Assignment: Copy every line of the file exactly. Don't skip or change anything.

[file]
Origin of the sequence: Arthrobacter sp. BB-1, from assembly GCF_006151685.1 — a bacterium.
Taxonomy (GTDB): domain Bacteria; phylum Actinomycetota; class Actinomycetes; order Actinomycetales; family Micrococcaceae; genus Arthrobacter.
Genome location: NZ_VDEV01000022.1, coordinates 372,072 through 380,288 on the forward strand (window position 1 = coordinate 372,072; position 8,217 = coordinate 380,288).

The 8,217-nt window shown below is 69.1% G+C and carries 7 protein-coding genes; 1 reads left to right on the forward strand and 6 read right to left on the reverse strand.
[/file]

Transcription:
Origin of the sequence: Arthrobacter sp. BB-1, from assembly GCF_006151685.1 — a bacterium.
Taxonomy (GTDB): domain Bacteria; phylum Actinomycetota; class Actinomycetes; order Actinomycetales; family Micrococcaceae; genus Arthrobacter.
Genome location: NZ_VDEV01000022.1, coordinates 372,072 through 380,288 on the forward strand (window position 1 = coordinate 372,072; position 8,217 = coordinate 380,288).

The 8,217-nt window shown below is 69.1% G+C and carries 7 protein-coding genes; 1 reads left to right on the forward strand and 6 read right to left on the reverse strand.